The U.S.-led Coalition said its announcement about a ceasefire has been reached between the Iraqi central government and the Kurdistan Regional Government (KRG) was "incorrect."
Col. Ryan Dillon said while talks are ongoing and clashes had temporarily ceased, an official ceasefire had not been declared Friday.
Shortly after Dillon corrected an earlier statement, Iraqi Prime Minister Haidaral-Abadi ordered a 24-hour halt to military operations in northern Iraq to deploy Iraqi forces.
Escalating tensions between Irbil and Baghdad erupted into violence earlier this month following a controversial referendum on independence held by the KRG in September.
Clashes broke out when federal forces retook the disputed city of Kirkuk and other areas outside the autonomous Kurdish region that the Kurds had seized from the Daesh.
The U.S. -- which has armed and trained both Iraqi and KRG forces -- has tried to calm tensions between the erstwhile allies in the fight against Daesh and refocus attention on the terrorists.
Turkish Foreign Minister Mevlüt Çavuşoğlu said on Friday that Ankara is closely observing every development in northern Iraq. "Whatever is occurring on the other side of border, indeed interests us in terms of politics, security and economy. We will follow up on the issue," he said.
The U.N. Security Council on Thursday urged Iraq's government and KRG leaders to set a timetable for talks on ending their conflict that has seen Baghdad snatch back swathes of territory in a lightning sweep since mid-October.
Iraqi government forces and the Iranian-backed Popular Mobilization (Hashd al-Shaabi) militia launched a surprise offensive on Oct. 16 in retaliation to a Sept. 25 referendum on independence organized by the Kurdistan Regional Government (KRG) in northern Iraq.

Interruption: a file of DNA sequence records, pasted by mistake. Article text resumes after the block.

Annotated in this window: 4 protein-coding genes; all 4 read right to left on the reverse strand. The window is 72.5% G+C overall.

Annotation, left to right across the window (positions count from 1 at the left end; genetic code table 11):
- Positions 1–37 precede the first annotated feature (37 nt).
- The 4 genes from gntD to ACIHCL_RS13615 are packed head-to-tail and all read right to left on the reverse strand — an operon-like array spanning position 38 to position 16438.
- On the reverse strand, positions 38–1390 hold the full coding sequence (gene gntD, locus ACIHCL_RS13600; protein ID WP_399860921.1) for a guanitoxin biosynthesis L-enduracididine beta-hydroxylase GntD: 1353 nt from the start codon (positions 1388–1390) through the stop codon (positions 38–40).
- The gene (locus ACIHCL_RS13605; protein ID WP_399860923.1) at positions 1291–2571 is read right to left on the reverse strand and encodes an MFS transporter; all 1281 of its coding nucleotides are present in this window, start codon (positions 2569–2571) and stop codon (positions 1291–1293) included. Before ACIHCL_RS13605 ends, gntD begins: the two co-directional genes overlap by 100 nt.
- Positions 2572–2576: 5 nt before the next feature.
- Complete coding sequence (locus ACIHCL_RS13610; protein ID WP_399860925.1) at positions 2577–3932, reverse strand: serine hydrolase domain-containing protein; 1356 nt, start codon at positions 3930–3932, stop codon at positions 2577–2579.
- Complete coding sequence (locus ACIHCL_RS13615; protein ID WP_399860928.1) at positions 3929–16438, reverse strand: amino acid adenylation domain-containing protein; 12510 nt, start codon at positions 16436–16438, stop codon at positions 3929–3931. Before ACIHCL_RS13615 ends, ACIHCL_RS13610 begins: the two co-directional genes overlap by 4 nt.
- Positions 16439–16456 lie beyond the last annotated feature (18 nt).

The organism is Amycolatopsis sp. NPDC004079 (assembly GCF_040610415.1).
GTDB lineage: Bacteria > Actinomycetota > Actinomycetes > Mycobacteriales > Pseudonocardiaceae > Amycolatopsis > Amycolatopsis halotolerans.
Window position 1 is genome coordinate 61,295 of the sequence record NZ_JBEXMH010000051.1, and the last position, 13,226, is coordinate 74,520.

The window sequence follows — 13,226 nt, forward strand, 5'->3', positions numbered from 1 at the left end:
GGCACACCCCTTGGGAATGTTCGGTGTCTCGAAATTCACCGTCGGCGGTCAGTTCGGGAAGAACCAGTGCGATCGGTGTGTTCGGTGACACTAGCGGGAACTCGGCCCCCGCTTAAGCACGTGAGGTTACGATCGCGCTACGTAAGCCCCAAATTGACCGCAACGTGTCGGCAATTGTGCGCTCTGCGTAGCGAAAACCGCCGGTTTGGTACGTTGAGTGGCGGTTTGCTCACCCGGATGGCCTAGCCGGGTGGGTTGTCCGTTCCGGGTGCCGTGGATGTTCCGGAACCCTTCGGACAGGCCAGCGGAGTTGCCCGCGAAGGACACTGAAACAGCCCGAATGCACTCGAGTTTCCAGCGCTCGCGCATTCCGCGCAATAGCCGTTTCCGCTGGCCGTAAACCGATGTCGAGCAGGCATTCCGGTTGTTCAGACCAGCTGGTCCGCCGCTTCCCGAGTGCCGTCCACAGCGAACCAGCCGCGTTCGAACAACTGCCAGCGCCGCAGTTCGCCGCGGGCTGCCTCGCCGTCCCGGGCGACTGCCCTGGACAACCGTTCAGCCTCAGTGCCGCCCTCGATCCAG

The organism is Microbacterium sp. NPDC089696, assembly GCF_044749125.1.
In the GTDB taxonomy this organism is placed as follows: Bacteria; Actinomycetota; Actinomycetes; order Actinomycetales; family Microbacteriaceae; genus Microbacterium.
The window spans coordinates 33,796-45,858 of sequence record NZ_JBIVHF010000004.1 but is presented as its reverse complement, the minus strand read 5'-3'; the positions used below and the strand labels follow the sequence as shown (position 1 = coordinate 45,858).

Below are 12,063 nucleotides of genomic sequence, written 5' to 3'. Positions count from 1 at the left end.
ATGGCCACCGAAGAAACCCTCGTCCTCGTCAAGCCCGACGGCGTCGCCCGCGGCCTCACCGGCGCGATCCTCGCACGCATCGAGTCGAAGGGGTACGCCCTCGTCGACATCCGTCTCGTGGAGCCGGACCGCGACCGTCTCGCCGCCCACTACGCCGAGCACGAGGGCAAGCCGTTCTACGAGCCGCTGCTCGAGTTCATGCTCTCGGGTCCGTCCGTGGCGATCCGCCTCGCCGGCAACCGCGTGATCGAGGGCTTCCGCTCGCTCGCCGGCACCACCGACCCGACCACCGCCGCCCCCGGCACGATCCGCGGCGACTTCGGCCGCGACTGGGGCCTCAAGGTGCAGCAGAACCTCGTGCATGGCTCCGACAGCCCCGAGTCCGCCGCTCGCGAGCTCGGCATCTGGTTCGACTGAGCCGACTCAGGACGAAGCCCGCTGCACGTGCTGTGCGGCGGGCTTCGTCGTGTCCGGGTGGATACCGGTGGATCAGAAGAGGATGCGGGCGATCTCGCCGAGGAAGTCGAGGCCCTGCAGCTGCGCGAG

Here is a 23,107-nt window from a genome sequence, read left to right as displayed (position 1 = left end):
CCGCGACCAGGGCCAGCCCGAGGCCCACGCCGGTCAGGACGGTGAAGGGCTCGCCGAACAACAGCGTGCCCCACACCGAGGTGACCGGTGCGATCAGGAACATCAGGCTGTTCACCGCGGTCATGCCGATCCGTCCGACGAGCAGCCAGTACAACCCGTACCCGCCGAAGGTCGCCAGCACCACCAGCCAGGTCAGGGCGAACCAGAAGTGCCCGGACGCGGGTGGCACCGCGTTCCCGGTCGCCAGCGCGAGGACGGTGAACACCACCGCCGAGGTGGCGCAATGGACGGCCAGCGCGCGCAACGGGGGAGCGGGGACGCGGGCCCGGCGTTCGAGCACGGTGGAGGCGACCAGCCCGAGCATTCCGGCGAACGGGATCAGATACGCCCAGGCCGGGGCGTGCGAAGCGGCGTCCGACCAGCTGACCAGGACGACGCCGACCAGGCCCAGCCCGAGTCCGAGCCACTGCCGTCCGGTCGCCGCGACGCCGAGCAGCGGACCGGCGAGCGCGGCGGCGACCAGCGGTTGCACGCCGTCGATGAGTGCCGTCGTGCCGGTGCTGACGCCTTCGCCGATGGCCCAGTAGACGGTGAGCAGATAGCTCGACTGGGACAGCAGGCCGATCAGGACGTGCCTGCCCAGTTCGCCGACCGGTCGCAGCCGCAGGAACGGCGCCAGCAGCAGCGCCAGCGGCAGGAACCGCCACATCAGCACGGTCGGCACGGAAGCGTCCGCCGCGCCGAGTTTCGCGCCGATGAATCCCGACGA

A mainly bloodless advance by Iraqi forces saw them take reclaim the entire oil-rich province of Kirkuk, stripping the KRG of a major chunk of their oil revenues and dealing a crippling blow to their hopes of independence.
Kirkuk fell to Iraqi forces without much resistance on Oct. 16 but the Peshmerga began to fight back forcefully as they withdrew closer to the core KRG territory. The most violent clashes happened in the northwestern corner where Peshmerga are defending land crossings to Turkey and Syria and an oil hub that controls KRG crude exports.
The latest push around Fish Khabur now risks taking Iraqi forces into territory inside the three core provinces that make up the KRG.
The area where the borders of Iraq, Turkey and Syria converge is also a key economic hub for U.S.-backed Syrian Democratic Forces across the frontier, which is dominated by the PKK terrorist group's Syrian affiliate Democratic Union Party (PYD) and its armed wing People's Protection Forces (YPG). Iraq alleges that the area is used to smuggle out fuel.
Baghdad insists it has the right under Iraq's constitution to control the border and aims to revive a defunct pipeline that runs from the oilfields of Kirkuk to the area of the border crossing to the Turkish port of Ceyhan.